UN human rights chief likens Katie Hopkins ‘cockroaches’ piece to Nazi hate speech

Newspapers urged to curb 'shameful' racism and xenophobia about migrants


An article by Katie Hopkins for the Sun newspaper that called migrants ‘cockroaches’ has been likened to Nazi hate speech by a human rights chief at the United Nations.

Zeid Ra’ad Al Hussein, UN High Commissioner for Human Rights, said the piece published on Friday, April 17, after hundreds of migrants drowned on their way to Europe, was an example of the racism and xenophobia common in the British press.

“The Nazi media described people their masters wanted to eliminate as rats and cockroaches,” he said.

“This type of language is clearly inflammatory and unacceptable, especially in a national newspaper.

“The Sun’s editors took an editorial decision to publish this article, and – if it is found in breach of the law – should be held responsible along with the author.”

Katie Hopkins piece

Katie Hopkins’s piece argued gunboats should be used to prevent migrants sailing to Europe, adding that her sympathy lay with British truck drivers rather than the migrants who died. She wrote:

“Make no mistake, these migrants are like cockroaches. They might look a bit ‘Bob Geldof’s Ethiopia circa 1984’, but they are built to survive a nuclear bomb. They are survivors.”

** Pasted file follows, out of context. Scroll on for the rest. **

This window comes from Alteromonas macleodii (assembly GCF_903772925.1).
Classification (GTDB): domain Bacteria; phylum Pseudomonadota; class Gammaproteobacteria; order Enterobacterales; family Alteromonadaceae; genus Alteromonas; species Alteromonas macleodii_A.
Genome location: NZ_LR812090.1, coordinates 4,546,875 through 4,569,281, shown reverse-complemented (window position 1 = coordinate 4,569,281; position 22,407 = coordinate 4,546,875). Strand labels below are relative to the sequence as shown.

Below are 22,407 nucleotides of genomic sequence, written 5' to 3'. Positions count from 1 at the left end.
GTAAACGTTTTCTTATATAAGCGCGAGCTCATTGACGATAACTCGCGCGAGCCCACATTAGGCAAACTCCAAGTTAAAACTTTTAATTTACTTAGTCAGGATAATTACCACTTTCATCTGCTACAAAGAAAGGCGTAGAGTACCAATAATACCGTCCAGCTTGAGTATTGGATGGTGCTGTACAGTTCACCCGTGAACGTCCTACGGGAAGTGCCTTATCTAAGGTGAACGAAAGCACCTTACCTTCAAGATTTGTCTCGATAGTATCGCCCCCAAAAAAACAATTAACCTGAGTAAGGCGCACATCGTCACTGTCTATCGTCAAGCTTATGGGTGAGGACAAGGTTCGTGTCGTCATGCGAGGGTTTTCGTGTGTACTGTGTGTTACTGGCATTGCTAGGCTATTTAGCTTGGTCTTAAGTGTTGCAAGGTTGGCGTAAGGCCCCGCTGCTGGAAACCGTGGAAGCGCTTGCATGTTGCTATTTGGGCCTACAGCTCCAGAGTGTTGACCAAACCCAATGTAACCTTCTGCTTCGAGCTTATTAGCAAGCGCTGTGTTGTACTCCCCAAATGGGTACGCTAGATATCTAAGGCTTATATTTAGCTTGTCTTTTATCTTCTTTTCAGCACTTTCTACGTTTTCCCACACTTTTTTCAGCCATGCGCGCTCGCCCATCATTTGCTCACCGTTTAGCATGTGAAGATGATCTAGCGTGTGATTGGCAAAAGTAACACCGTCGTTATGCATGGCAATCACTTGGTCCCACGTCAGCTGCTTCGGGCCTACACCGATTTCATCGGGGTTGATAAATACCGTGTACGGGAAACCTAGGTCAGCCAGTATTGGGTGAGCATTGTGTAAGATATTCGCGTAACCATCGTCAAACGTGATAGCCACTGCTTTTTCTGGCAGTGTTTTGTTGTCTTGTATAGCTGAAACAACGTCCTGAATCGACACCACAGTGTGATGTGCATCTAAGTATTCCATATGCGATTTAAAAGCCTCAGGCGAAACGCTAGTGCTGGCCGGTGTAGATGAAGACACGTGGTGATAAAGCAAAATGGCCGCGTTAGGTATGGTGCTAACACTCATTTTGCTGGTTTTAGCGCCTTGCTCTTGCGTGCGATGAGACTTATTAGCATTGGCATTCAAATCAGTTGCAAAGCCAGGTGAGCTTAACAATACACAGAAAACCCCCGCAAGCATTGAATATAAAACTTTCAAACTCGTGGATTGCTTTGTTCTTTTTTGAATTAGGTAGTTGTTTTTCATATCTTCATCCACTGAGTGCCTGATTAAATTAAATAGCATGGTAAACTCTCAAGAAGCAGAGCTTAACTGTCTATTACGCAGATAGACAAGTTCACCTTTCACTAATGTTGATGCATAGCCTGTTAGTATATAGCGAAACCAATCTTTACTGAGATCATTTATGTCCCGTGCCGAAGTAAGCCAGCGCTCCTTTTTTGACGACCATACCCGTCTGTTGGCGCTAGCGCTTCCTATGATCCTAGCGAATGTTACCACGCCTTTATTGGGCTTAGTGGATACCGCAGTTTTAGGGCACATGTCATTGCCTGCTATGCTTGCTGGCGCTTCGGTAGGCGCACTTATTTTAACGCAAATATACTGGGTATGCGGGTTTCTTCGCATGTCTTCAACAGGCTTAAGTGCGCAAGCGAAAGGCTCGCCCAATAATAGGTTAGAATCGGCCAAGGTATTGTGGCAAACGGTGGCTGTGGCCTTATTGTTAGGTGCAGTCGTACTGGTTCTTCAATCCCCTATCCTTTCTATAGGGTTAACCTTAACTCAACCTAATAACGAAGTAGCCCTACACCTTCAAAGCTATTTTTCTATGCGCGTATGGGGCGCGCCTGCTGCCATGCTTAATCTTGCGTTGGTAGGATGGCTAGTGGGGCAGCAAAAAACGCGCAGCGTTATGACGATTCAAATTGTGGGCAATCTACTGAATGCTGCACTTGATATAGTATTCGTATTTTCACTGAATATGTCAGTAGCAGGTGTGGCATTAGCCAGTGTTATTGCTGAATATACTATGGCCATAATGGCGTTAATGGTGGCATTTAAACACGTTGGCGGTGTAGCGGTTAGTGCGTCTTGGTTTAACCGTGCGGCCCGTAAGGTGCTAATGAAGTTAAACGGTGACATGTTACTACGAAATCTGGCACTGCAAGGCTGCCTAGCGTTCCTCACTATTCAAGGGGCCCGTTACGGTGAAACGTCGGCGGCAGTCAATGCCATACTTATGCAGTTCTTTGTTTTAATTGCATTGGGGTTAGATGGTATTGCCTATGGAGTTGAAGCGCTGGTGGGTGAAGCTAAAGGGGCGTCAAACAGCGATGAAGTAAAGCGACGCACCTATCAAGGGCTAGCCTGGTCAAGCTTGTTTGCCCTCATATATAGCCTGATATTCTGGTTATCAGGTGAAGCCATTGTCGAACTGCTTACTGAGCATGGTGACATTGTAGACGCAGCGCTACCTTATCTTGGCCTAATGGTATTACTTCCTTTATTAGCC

The article received an avalanche of public criticism amid the ongoing debate over how to respond to migrant deaths at sea.

Mr Hussein was responding to the Society of Black Lawyers’ reporting the Sun to the Met police over alleged incitement to racial hatred.

He said: “While migration and refugee issues are completely valid topics for public debate, it is imperative that migration policy decisions that affect people’s lives and fundamental human rights should be made on the basis of fact – not fiction, exaggeration or blatant xenophobia.

“History has shown us time and again the dangers of demonizing foreigners and minorities, and it is extraordinary and deeply shameful to see these types of tactics being used in a variety of countries, simply because racism and xenophobia are so easy to arouse in order to win votes or sell newspapers.”

Adam Barnett is a staff writer at Left Foot Forward. Follow MediaWatch on Twitter


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